In the immediate aftermath of President Donald Trump's big drug pricing speech, industry watchers noted a relatively unique proposal: forcing drugmakers to slap sticker prices into consumer advertising. Now, five senators are taking the next step.
It's a small one, granted. They're asking top drugmakers to voluntarily add pricing information in their TV commercials and print ads. In letters to executives at Pfizer, AbbVie, Bristol-Myers Squibb, Eli Lilly, Janssen, Merck & Co., GlaxoSmithKline and Novartis, five Democratic and independent senators asked the drugmakers to immediately add drug prices to their direct-to-consumer promos.
And that's a lot of ads, as the letter noted. Each of the drugmakers spend more than $100 million on advertising every year.
Representatives for most of the companies didn't immediately respond to a request for comment. Novartis and Pfizer received the letters, the companies confirmed.
GSK believes there "continues to be a role for direct-to-consumer advertising in providing scientifically accurate information about prescription medicines to patients so they are better informed about their health care," a spokeswoman said. The company is evaluating the details of the proposed legislation.
Out of pocket costs vary significantly for patients, she added, so the company regularly shares info about "what coverage the healthcare provider should expect for their patients, based on the provider’s location and their patients’ demographics."
As the lawmakers point out, the American Medical Association previously determined that DTC ads boost demand "for new and more expensive drugs, even when these drugs may not be appropriate.” Sen. Dick Durbin, D-Ill., who previously introduced legislation requiring pricing in ads, wrote the letters. Sens. Kirsten Gillibrand, D-N.Y.; Maggie Hassan, D-N.H.; Sherrod Brown, D-Ohio; and Angus King, I-Maine, signed on.
Sen. Durbin introduced the Drug-Price Transparency in Communications Act in November; the bill is currently in the Senate Committee on Health, Education, Labor, and Pensions, according to an online summary.
The fact that Democratic senators and the Trump administration are on board with the proposal suggests it could gain steam as a bipartisan measure to attempt to rein in costs and increase transparency. DTC advertising is illegal in most of the world, with New Zealand the only other developed country that allows it.
There are potential obstacles. FDA Commissioner Scott Gottlieb recently said his agency is looking at Trump's proposal, made on May 11 and backed since by HHS Secretary Alex Azar. But the requirement could be unconstitutional "compelled speech," according to previous remarks from Gottlieb covered by FierceHealthcare.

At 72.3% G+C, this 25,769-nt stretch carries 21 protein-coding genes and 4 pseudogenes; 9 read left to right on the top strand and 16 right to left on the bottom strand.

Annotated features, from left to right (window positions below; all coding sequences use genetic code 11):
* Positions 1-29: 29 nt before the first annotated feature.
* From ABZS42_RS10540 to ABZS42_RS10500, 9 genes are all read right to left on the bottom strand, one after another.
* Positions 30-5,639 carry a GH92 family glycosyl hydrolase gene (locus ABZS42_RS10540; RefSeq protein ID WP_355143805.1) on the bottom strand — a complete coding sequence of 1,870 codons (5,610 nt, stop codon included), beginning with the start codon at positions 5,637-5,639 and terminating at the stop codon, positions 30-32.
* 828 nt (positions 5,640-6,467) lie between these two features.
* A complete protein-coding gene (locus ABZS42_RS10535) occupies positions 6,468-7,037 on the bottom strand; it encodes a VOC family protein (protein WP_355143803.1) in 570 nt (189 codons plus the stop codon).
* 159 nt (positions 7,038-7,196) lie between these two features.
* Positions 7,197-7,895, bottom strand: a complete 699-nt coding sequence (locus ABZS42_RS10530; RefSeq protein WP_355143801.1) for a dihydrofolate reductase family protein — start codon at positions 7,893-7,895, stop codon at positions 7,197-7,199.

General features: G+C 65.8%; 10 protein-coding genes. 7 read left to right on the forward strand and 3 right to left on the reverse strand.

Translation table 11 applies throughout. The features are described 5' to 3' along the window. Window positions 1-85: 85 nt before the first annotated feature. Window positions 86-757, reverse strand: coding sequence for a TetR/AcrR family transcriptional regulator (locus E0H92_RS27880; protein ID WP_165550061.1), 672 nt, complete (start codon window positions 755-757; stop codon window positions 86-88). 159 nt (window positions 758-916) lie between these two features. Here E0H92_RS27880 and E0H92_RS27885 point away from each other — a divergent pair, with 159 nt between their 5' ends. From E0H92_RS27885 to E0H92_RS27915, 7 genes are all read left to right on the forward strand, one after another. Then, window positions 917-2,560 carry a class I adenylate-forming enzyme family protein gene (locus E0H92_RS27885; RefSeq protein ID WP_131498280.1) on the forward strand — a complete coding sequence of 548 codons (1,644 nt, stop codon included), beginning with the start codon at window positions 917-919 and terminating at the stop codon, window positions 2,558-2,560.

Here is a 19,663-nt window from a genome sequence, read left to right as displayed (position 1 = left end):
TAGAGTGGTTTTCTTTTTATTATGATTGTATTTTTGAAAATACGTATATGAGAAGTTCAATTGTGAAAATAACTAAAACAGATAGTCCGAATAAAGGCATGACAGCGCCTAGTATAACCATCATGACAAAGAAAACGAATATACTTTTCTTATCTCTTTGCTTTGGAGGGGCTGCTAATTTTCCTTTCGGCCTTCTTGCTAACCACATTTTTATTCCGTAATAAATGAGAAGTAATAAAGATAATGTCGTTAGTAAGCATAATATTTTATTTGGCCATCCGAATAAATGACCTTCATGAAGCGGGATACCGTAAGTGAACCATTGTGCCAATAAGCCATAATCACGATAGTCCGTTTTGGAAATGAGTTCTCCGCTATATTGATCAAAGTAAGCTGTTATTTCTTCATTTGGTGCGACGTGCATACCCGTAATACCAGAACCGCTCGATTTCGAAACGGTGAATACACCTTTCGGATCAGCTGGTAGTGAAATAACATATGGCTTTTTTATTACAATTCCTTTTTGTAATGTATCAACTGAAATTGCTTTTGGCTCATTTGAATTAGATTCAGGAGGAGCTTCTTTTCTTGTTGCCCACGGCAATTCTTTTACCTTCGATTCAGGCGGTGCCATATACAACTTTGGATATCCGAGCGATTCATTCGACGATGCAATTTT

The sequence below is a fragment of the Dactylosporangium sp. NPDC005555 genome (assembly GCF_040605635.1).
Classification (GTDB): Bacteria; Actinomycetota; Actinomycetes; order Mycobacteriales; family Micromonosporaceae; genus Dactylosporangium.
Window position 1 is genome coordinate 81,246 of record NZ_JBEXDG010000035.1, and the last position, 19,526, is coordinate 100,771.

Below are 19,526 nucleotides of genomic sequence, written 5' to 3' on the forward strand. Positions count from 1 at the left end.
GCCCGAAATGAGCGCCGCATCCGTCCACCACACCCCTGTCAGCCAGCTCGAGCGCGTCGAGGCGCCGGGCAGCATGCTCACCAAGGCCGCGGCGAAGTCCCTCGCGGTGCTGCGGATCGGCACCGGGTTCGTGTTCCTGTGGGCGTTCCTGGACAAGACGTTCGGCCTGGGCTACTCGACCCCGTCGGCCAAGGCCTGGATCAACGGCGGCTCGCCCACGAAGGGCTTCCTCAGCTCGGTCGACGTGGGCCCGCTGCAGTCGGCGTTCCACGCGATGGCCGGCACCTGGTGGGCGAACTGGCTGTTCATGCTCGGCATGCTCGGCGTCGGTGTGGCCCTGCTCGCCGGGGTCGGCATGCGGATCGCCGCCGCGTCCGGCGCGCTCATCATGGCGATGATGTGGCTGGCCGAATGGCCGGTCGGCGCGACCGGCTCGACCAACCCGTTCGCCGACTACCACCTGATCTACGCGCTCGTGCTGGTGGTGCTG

Aside from that potential stumbling block, many industry watchers have pointed out that drug pricing is complex and opaque; they've questioned which prices would end up in the ads. Sen. Durbin's legislation suggests list prices—those before rebates and discounts—be included, according to Friday's press release.
A PhRMA spokesperson said list prices disclosures in DTC ads "would provide no meaningful benefit to patients given the significant negotiations occurring in the marketplace."
"Price comparison websites already exist to help consumers compare and look for the best retail prices, the price the consumer actually pays for their medicines at their pharmacy," PhRMA's statement said.
When the president unveiled his much-anticipated pricing plan, many experts said it includes some steps that could help rein in costs but spares the pharma industry from real reform. Some of the ideas, such as somehow pushing other countries to pay more to help fund U.S. innovation, stand to benefit the industry.
Aside from DTC price disclosures, the administration aims to spotlight drugmakers that abuse regulations to thwart generic competition, free Medicare to negotiate more prices, end pharmacist gag clauses and encourage drugmakers to be good citizens by lowering costs themselves. Further, after Trump's speech, Azar warned that drugmakers who unreasonably raise prices could anger the president.
Trump will be "very interested in the next company that takes a price increase not justified by inflation or change in clinical benefit," Azar said, adding, "I can tell you I wouldn’t have wanted to be the one to do that."
Editor's note: This story was updated with statements from GlaxoSmithKline and PhRMA.